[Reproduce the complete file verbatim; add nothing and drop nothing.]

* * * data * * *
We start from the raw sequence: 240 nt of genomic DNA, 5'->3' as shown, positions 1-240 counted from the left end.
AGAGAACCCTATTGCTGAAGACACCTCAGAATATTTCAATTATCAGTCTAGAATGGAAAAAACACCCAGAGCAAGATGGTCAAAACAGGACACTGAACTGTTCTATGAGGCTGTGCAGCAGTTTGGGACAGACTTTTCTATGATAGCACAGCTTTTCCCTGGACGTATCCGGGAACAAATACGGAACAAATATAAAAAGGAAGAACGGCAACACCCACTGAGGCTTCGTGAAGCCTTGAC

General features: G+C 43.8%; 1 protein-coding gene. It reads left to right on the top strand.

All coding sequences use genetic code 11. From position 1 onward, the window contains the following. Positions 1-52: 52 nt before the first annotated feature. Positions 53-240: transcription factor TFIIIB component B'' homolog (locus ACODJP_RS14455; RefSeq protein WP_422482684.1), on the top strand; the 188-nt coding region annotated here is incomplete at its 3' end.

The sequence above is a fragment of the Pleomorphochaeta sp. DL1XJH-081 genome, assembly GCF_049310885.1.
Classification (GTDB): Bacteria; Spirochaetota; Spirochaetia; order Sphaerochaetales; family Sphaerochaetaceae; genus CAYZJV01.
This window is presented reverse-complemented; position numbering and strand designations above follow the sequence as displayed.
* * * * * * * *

We start from the raw sequence: 240 nt of genomic DNA, 5'->3' as shown, positions 1-240 counted from the left end.
AGAGAACCCTATTGCTGAAGACACCTCAGAATATTTCAATTATCAGTCTAGAATGGAAAAAACACCCAGAGCAAGATGGTCAAAACAGGACACTGAACTGTTCTATGAGGCTGTGCAGCAGTTTGGGACAGACTTTTCTATGATAGCACAGCTTTTCCCTGGACGTATCCGGGAACAAATACGGAACAAATATAAAAAGGAAGAACGGCAACACCCACTGAGGCTTCGTGAAGCCTTGAC

General features: G+C 43.8%; 1 protein-coding gene. It reads left to right on the top strand.

All coding sequences use genetic code 11. From position 1 onward, the window contains the following. Positions 1-52: 52 nt before the first annotated feature. Positions 53-240: transcription factor TFIIIB component B'' homolog (locus ACODJP_RS14455; RefSeq protein WP_422482684.1), on the top strand; the 188-nt coding region annotated here is incomplete at its 3' end.

The sequence above is a fragment of the Pleomorphochaeta sp. DL1XJH-081 genome, assembly GCF_049310885.1.
Classification (GTDB): Bacteria; Spirochaetota; Spirochaetia; order Sphaerochaetales; family Sphaerochaetaceae; genus CAYZJV01.
This window is presented reverse-complemented; position numbering and strand designations above follow the sequence as displayed.